Freight On Inland Waterways – A Great Future?

 

There seem to be two schools of thought on inland waterways freight in England: There are those who see canals and navigable rivers as a legacy from the industrial revolution which have had their day. And there are those who see inland waterways as an under-utilised resource which could make a huge contribution to getting freight off our roads. Both are wrong.

 

Freight on The Thames

Freight on The Thames

It is true that the traditional freight users of inland waterways have declined, moved away from the waterside, or changed their transport needs to focus on national distribution by road rather than trunk haulage to selected destinations by water. We have surveyed over 100 miles of prime waterways, and the fact is that there are almost no industries remaining on the banks of the rivers and canals who could possibly make use of water freight (but note my use of the word “almost”!).

However, as old opportunities recede, new opportunities are opening up, prompted by concerns about urban congestion and the environmental impact of lorries. The key opportunities are:

  • The small number of industries already alongside the waterways who have almost forgotten that this transport resource is available
  • The construction sector. Waterways are sometimes used to access difficult sites, but there are major opportunities to move building and demolition materials by water. This requires sources of scuh materials to be developed on the waterside. Powerday who have developed a huge waterside demolition waste and aggregates depot is a good example.
  • The waste sector. Huge bulk movements of waste already take place on the Thames. But there are real opportunities to move smaller volumes of waste and recyclates on local trips. More about this in later posts.

The opportunities to move supermarket goods, containers, retail products etc. are minimal. An honourable exception is the movement of containers on the Manchester Ship Canal – but this is a unique waterway.

A lot of time and money is wasted chasing opportunities for water freight which simply do not exist. Instead, with an appropriate focus, the volume of freight moved by inland waterways is likely to increase, in some areas significantly, and changes in the waste sector offer particularly exciting opportunities. But the movement of freight on inland waterways will continue to be a niche activity in England.

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3 Responses to Freight On Inland Waterways – A Great Future?

  1. Bill Ellson says:

    Ian,

    You assert that ‘A lot of time and money is wasted chasing opportunities for water freight which simply do not exist.’ Perhaps you might be so kind as to supply some evidence to support what you are saying.

    The experience in London in recent years is that most developers of waterside sites simply assume that taking demolition wastes out and bringing construction materials in by water would be more expensive than road haulage and do not seek professional advice.

    There are exceptions such as the Chambers Wharf development where St Martins chose to use the river despite Southwark Council merely requiring them to file a report on the possibility of using the river.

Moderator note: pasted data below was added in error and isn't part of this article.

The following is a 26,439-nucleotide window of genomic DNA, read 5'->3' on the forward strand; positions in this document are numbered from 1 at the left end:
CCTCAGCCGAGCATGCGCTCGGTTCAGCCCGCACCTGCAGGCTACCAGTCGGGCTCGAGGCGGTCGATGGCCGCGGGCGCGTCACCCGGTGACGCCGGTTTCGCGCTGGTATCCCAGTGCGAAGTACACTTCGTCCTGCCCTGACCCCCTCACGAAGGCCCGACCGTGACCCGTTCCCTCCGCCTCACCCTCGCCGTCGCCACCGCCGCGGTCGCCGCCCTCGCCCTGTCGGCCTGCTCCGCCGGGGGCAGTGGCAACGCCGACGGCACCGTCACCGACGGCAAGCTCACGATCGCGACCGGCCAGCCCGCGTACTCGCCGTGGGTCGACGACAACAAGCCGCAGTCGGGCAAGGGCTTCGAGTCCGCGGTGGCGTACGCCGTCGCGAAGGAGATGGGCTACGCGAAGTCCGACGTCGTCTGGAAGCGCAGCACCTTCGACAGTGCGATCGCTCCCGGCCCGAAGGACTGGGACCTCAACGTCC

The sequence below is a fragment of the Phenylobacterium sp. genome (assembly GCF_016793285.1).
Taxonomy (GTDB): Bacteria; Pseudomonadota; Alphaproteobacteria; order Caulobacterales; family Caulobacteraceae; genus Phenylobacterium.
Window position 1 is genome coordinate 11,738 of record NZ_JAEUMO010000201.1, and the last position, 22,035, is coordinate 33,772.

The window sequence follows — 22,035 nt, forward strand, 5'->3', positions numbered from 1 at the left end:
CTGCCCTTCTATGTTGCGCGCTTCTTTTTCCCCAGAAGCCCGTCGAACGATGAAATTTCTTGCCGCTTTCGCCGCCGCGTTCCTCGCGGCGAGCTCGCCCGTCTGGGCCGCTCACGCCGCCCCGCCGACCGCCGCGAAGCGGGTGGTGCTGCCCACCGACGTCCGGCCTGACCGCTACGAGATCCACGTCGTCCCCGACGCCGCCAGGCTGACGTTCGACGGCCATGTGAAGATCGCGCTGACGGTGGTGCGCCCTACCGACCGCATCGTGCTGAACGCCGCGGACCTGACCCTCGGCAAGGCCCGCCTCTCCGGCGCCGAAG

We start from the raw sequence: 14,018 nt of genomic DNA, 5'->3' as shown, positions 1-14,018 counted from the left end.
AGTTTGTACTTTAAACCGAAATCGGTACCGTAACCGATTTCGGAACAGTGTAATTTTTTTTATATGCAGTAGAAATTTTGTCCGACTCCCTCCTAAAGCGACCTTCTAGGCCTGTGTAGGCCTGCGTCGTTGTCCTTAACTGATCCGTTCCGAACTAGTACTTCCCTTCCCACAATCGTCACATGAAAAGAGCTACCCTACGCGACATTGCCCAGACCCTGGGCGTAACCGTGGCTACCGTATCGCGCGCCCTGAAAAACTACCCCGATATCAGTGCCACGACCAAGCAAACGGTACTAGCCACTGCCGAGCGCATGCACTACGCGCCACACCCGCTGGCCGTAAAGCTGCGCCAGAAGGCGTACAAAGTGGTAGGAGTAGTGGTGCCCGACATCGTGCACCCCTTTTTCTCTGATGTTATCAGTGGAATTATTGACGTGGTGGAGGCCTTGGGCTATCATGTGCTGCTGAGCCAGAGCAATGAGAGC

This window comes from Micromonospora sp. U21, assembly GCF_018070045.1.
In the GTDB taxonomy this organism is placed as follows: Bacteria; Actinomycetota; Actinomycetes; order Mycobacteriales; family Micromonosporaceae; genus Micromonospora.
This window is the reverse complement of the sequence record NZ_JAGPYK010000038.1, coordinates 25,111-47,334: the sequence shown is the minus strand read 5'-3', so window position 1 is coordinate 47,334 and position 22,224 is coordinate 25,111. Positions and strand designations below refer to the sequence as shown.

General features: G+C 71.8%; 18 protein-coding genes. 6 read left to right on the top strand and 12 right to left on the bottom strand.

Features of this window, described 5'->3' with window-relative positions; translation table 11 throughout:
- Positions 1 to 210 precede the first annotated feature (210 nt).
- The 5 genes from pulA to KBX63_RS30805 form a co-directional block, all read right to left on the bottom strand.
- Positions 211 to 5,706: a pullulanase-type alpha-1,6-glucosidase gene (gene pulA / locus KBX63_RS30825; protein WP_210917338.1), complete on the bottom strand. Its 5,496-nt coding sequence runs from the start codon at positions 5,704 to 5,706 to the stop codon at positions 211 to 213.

2. logistical says:

    I do not really want to pick on specific examples where well meaning people have made real efforts to get freight back onto the waterways, although I would be happy to discuss these with you more directly.

    You are right that developers sometimes assume that water freight would be more expensive. But often the question they ask is where can I take the waste to and get my building materials from? Powerday provides a destination, but there are very few such sites and also very few canalside sources of building materials. Those that do exist need to be promoted, while new sources also need to be developed. These facilities MUST be at the water’s edge, otherwise the economics really do not work out. But, of course, there are sources of materials on the Thames. And on the Thames materials are sometimes transported to site by barge, the best example being Canary Wharf and, hopefully, the Olympic Park.

    The Chambers Wharf example shows at least that if developers are required to consider water freight, some will find it fits their needs. And some will make the decision to use water freight even if it is more expensive, on environmental grounds. I wish there were more like that!

  3. John Dodwell says:

    Interesting, Ian, but a bit surprising in your limite horizons. I guess the 100 miles you have surveyed are the London canals as part of PBA’s canal wharf survey – small waterways in a UK context. Nevertheless, have you seen Land and Water’s new 85 tonne capacity light weight canal barge which is also authorised for use on the Thames too? Are you aware that, because of urban congestion, one man can take more in a day by barge than by lorry from say, Powerdays’ Willesden wharf to a Southall wharf for transhipment to the M4? Look outside London to the Yorkshire waterways to Leeds, Rotherham, Wakefield where motor barges take 500 tonnes.

    You are right to concentrate on the source/destination of the traffic. Look at imports of steel via Goole to storage at Leeds and Rotherham; at grain from the Seaforth Terminal to Manchester mills; look at oil tanker barges moving product inland from the Humber.

    Ring me on [deleted by IanB] and we can talk more

    John Dodwell
    Chairman, Commercial Boat Operators Association

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